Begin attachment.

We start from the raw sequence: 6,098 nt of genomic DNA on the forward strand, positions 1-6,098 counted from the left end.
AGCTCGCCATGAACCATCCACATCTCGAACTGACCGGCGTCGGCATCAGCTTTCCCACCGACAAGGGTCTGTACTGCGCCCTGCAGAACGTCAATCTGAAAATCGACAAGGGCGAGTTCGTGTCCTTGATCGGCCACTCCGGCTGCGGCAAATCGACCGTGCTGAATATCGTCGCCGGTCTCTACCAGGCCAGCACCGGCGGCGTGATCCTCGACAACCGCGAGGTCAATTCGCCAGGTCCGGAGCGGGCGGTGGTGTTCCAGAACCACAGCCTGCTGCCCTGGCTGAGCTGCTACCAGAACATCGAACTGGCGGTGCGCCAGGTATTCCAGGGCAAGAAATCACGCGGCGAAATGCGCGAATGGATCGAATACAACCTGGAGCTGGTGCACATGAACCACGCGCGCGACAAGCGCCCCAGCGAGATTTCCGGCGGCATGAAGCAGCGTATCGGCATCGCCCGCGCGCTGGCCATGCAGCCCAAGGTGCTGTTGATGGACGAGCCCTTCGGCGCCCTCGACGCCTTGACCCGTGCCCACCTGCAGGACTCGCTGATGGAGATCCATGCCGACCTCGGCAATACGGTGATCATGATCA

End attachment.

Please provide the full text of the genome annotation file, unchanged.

We start from the raw sequence: 6,098 nt of genomic DNA on the forward strand, positions 1-6,098 counted from the left end.
AGCTCGCCATGAACCATCCACATCTCGAACTGACCGGCGTCGGCATCAGCTTTCCCACCGACAAGGGTCTGTACTGCGCCCTGCAGAACGTCAATCTGAAAATCGACAAGGGCGAGTTCGTGTCCTTGATCGGCCACTCCGGCTGCGGCAAATCGACCGTGCTGAATATCGTCGCCGGTCTCTACCAGGCCAGCACCGGCGGCGTGATCCTCGACAACCGCGAGGTCAATTCGCCAGGTCCGGAGCGGGCGGTGGTGTTCCAGAACCACAGCCTGCTGCCCTGGCTGAGCTGCTACCAGAACATCGAACTGGCGGTGCGCCAGGTATTCCAGGGCAAGAAATCACGCGGCGAAATGCGCGAATGGATCGAATACAACCTGGAGCTGGTGCACATGAACCACGCGCGCGACAAGCGCCCCAGCGAGATTTCCGGCGGCATGAAGCAGCGTATCGGCATCGCCCGCGCGCTGGCCATGCAGCCCAAGGTGCTGTTGATGGACGAGCCCTTCGGCGCCCTCGACGCCTTGACCCGTGCCCACCTGCAGGACTCGCTGATGGAGATCCATGCCGACCTCGGCAATACGGTGATCATGATCA